Arnold Kling

Is Big Government an Abilene Paradox?

Arnold Kling*

... we moved from more than 3 out of 4 Americans who trusted the government in 1964 to fewer than 1 out of 7 in 2014.

... Americans with a wide range of political views have been disturbed by laws that are so complicated, they are impossible to obey; by a tax code riddled with favors for people with connections and filled with hazards for ordinary Americans; by laws that can send people to jail for things that other people have done; by occasions when property has been confiscated for reasons that seem patently unfair. They've seen people prosecuted for politically motivated reasons or for failing to comply with unreasonable regulations. They've watched politically connected people go unprosecuted.

—Charles Murray, By the People: Rebuilding Liberty Without Permission,1 page 123

Charles Murray argues that government in the United States has evolved in a direction that few people wanted. To remedy this, he proposes that private philanthropists create a legal defense fund to support individuals and businesses who defy unjustifiable regulations. He argues that this would encourage more disobedience, rally public support for government that is lighter and more rational, and lead government officials to change their ways.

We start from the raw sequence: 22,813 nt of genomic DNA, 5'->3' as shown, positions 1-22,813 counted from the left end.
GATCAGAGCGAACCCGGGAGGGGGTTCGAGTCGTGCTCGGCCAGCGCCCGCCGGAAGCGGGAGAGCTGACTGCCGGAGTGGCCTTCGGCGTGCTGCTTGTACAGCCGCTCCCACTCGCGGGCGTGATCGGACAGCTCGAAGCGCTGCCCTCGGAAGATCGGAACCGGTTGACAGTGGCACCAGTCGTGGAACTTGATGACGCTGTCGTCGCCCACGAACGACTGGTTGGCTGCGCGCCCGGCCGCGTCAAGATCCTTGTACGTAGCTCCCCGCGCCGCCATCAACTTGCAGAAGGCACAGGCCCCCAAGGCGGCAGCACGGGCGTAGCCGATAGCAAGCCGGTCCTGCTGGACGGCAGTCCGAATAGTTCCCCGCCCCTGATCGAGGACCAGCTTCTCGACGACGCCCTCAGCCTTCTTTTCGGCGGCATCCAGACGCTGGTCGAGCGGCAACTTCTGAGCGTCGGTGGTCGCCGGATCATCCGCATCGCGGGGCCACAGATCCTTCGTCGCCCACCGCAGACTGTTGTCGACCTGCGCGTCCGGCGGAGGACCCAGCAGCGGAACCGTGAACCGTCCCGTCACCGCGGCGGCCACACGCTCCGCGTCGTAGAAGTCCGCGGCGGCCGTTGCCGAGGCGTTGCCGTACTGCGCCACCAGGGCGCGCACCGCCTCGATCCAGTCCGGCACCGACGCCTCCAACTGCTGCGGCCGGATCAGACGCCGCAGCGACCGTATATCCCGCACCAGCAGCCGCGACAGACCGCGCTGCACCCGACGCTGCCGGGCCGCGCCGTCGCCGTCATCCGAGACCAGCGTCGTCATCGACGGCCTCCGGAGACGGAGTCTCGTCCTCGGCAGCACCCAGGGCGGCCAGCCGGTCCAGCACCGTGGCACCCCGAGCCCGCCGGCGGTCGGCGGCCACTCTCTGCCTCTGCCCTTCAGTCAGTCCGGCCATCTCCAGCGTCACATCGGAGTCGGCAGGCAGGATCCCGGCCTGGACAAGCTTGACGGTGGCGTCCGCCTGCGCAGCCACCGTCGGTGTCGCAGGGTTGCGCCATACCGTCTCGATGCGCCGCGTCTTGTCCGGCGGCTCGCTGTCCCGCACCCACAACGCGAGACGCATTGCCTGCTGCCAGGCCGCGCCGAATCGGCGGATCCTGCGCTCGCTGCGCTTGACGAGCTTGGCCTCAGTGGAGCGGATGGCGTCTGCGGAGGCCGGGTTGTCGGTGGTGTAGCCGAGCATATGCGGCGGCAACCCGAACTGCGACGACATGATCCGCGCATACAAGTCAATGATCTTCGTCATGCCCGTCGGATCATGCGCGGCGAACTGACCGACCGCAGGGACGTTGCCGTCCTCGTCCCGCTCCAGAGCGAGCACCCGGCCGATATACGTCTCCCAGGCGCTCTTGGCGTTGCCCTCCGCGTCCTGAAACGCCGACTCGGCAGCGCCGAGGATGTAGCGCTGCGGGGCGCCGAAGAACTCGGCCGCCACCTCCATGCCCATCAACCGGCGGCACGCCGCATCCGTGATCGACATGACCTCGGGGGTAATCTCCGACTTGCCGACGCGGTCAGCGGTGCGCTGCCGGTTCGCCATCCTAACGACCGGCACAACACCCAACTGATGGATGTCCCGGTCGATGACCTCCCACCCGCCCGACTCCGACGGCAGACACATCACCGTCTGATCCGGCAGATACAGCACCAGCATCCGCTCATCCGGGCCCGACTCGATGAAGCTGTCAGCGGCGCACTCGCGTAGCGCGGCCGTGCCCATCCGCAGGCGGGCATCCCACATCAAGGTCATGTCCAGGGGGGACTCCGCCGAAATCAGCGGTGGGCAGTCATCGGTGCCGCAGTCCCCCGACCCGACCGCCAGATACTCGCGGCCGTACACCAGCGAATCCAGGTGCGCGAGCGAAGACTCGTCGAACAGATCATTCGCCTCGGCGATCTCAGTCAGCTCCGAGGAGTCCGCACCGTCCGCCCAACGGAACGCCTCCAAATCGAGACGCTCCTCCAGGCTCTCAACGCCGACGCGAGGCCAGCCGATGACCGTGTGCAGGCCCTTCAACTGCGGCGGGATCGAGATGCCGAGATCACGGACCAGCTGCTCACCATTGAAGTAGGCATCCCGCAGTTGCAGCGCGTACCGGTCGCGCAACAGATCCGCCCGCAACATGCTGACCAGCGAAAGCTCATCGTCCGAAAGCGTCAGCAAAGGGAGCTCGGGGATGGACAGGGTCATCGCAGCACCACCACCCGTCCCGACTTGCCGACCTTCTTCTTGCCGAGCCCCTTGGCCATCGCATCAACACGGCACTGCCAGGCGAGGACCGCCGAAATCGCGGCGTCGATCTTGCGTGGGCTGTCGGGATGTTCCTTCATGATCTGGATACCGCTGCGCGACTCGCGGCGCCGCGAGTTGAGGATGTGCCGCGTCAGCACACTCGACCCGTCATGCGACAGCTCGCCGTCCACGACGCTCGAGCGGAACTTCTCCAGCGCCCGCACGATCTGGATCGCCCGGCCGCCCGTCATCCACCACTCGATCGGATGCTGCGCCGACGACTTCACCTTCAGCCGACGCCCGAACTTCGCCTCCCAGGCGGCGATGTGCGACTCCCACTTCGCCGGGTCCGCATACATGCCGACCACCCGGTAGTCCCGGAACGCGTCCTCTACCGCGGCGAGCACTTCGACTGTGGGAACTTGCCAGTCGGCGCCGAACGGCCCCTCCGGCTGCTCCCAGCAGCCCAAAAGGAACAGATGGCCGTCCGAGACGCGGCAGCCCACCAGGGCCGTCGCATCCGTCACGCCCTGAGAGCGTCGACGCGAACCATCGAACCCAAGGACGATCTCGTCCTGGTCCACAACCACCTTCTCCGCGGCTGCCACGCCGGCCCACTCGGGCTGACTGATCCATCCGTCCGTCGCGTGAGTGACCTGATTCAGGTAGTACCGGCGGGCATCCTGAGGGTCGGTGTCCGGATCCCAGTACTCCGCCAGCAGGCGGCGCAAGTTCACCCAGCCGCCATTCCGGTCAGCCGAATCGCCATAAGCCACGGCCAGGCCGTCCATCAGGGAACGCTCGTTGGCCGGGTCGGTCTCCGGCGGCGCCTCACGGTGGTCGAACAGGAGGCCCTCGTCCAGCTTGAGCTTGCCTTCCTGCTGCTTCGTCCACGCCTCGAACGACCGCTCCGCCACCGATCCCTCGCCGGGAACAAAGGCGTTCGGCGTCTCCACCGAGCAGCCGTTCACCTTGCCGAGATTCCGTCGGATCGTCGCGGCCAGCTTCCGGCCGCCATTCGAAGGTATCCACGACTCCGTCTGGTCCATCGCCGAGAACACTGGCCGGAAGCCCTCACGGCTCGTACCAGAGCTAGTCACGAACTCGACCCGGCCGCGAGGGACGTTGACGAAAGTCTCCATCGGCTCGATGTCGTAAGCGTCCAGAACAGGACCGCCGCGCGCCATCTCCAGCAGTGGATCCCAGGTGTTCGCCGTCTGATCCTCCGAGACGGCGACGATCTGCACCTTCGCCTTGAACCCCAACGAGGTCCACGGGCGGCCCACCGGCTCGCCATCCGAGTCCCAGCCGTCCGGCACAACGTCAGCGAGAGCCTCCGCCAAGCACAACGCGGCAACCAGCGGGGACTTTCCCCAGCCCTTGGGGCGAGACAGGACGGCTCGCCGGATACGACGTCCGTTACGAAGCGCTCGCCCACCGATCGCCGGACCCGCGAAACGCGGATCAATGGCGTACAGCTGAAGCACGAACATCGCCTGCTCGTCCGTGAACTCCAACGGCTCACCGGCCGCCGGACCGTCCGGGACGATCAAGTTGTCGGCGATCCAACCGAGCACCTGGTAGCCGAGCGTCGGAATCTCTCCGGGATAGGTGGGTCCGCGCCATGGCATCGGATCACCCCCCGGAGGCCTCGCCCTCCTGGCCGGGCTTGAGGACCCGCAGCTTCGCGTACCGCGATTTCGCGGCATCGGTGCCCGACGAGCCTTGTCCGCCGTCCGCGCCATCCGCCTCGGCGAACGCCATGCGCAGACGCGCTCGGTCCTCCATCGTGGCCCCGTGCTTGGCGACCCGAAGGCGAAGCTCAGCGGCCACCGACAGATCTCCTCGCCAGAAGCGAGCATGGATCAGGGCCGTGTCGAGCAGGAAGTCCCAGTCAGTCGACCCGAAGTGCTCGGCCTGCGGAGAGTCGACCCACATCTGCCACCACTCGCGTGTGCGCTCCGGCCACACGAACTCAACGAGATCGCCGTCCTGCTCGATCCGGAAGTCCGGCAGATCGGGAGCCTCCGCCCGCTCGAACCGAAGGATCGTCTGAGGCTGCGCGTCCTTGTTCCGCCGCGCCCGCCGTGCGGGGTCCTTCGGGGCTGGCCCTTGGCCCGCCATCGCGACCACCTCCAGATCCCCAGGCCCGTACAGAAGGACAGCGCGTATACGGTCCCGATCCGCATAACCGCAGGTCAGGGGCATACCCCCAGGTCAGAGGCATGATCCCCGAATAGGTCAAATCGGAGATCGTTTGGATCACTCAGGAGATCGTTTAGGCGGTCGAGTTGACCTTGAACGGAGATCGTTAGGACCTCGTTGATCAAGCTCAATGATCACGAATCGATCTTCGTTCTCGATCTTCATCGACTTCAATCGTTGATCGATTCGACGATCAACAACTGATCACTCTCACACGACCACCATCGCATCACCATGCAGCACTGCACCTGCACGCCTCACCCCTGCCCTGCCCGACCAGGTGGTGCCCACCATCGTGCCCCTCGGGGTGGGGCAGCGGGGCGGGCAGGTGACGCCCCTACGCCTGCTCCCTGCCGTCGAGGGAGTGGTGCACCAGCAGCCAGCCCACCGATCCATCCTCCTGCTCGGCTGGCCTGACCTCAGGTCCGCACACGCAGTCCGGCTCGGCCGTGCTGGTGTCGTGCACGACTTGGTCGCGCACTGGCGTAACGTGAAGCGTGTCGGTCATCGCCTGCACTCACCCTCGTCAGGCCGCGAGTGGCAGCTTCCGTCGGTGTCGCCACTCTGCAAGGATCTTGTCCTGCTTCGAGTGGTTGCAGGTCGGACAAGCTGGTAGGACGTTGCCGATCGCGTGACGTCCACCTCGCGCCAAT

Murray calls his tactical approach "civil disobedience." Perhaps a better term would be "lawfare2," the term used to describe bringing political battles into the courtroom.

Shortly after Murray's book was released, the Washington Post ran a story that illustrates the sort of government behavior run amok that he describes. The story, headlined "How the IRS seized a man's life savings without ever charging him with a crime," described what happened when convenience store owner Lyndon McLellan deposited cash in the bank in amounts less than $10,000.

If you're depositing sub-$10,000 amounts because that's all you have on you, or because you don't want to have big piles of cash sitting around your office, or for literally any reason other than "trying to hide it from the IRS," you are doing nothing wrong.

But the IRS took his money anyway. As McLellan put it, "It took me 13 years to save that much money, and 13 seconds for the government to take it away."3